This is so because the X chromosome is home to the gene responsible for this coat coloring. Males have one X and one Y (XY) chromosome, while females have two X chromosomes (XX).
2. They Can Be Found in Different Cat Breeds
There are many breeds that exhibit the Lilac Tortoiseshell color, and some breeds exhibit it more frequently than other tortoiseshell cats. Tortie colors are frequently seen on American Shorthairs, British Shorthairs, Maine Coons, and Domestic Shorthaired cats, and some of them are even permitted by breed standards!
3. There Are Also Male Cats With Lilac Tortoiseshell Coats
Although Tortoiseshells are almost typically female, male tortoiseshell cats can occasionally exist. For instance, a male cat with the XXY (two X chromosomes) genetic anomaly can have both coat colors required for the Tortoiseshell pattern! However, this is extremely rare, and the male cat frequently becomes sterile as a result of the uneven sex chromosomes.
4. Lilac Male Torties Often Have Health Problems
Even though these cats are uncommon and gorgeous, they can suffer because of their attractiveness. Klinefelter disease-like symptoms can manifest in male cats who have an abnormally high number of X chromosomes.
Cats may experience cognitive problems, testicular and body shape alterations, and weakened bones. And while some of these beautiful cats exhibit no outward symptoms at all, the extra chromosome nevertheless has the potential to cause problems in newborn kittens.
5. Lilac Torties Are Also Known as Dilute Torties
Due to the light coloration of their coat, Lilac Tortoiseshell cats are often referred to as Dilute Torties. Tortoiseshell cats typically have black and orange or reddish-colored fur. Dilute Torties have lighter colors, frequently in tints of milk and blue. Lilac Tortoiseshell cats are very rare because of their purplish coat coloration.
6. Lilac Tortoiseshell Cats Are Rare
Lilac Tortoiseshell cats are extremely uncommon and have stunning coloring as a result of diluted tortoiseshell coloring genes. The Lilac Tortoiseshell color is extremely uncommon since these diluted genes only have a chance to express in each kitten. Male lilac tortoiseshell cats are even rarer.
7. Two Genes Are Responsible for the Lilac Tortoiseshell Coat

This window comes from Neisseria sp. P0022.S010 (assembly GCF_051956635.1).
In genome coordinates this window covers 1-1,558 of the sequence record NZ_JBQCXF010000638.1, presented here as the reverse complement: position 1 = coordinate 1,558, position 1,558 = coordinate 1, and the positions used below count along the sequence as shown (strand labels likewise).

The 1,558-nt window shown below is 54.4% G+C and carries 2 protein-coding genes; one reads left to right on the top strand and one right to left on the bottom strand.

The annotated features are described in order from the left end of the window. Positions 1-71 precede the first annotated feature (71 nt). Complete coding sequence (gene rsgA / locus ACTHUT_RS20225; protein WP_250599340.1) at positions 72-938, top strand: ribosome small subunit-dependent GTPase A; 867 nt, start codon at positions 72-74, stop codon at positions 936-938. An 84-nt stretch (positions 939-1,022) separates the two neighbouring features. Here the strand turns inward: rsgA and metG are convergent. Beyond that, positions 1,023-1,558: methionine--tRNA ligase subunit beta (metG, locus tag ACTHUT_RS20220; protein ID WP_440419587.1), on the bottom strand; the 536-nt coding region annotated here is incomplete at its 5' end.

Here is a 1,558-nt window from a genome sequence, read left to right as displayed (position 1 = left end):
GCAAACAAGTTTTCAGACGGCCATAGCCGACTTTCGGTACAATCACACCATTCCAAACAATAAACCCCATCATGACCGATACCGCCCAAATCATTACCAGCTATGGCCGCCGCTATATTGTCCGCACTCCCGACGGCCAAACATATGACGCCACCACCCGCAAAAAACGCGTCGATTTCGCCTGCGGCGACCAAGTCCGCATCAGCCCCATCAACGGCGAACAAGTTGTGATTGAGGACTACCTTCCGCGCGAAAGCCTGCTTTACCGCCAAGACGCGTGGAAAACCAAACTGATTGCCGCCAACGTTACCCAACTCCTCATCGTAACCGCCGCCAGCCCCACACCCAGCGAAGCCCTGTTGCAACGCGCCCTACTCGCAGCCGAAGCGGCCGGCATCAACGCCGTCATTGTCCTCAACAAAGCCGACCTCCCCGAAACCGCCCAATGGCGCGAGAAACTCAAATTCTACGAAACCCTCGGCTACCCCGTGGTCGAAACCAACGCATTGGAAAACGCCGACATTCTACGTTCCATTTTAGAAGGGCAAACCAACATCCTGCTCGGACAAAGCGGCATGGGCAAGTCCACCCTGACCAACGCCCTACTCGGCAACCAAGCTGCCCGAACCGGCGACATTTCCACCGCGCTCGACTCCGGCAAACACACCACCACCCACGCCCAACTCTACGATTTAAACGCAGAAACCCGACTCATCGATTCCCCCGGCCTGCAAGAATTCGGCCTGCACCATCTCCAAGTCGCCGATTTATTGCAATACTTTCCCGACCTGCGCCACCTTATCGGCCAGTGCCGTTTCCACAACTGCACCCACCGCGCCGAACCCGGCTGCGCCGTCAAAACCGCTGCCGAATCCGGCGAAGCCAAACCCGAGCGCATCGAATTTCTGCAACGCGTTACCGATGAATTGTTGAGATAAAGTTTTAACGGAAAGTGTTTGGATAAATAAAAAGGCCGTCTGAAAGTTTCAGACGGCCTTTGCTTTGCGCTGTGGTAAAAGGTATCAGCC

The OCA2 and TYRP1 gene mutations are responsible for the stunning coat of the lilac tortoiseshell cat. This specific mutation is associated with an elevated risk for deafness. That's why some breeders refuse to offer lilac tortoiseshell kittens to households with young children.
According to the Cats International website, about 22% of blue-eyed tortoises and calico cats have hearing loss in one ear, while 8% have hearing loss in both ears,
8. Personalities of Dilute Torties Vary
Tortoiseshell cats come in a variety of breeds; thus, their personalities differ. The breed of a Tortoiseshell cat determines its personality, not the color of its coat.
Nevertheless, tortoiseshell cats are reportedly more aggressive and active than other cats. They also behave no differently than other cats of the same breed, although there hasn't been any concrete evidence to support this.
Lilac Tortoiseshell Cat Price
The lilac tortoiseshell is an extremely uncommon color variation known in cats with the tortoiseshell coat color and pattern.
The coat of the Lilac Tortie cat has a light silver-blue color with flecks of chocolate brown. Due to their rarity, they are one of the priciest cat breeds, with prices ranging from $1,500 to $6,000.
Lilac Tortoiseshells are stunning cats that attract attention because they are so uncommon. They come in a variety of breeds, so you may choose which one you want while still getting a cat that looks just the way you desire. Tortoiseshells can appear to have distinct, “strong” personalities to cat owners, but every cat is unique.
As mentioned earlier, the majority of lilac tortoiseshell cats are females, but there are also some male Lilac Tortoiseshell cats. Be mindful, though, that male lilac tortoiseshell cats are sterile and they are usually suffering from congenital health problems.
Once again, the Lilac Tortoiseshell is a color, not a breed. Thus, other considerations must be taken into account when determining whether it would make a good pet.
You should be mindful of the breed itself and its characteristics, such as whether the breed is known for being distant or friendly, how vocal it is, and its tolerance of children or other animals.
The breeding should also be taken into account. Due to their rarity, breeders are working to create more Lilac Tortoiseshells in their litters.
Some breeders may prioritize genetics to obtain the desired coat color, but reputable breeders will still take the health and temperament of the parent cats into consideration. Hence, it's crucial to be careful when selecting a breeder because some genetic mutations can cause health problems.
We are sorry that this post was not useful for you!
Let us improve this post!
Tell us how we can improve this post?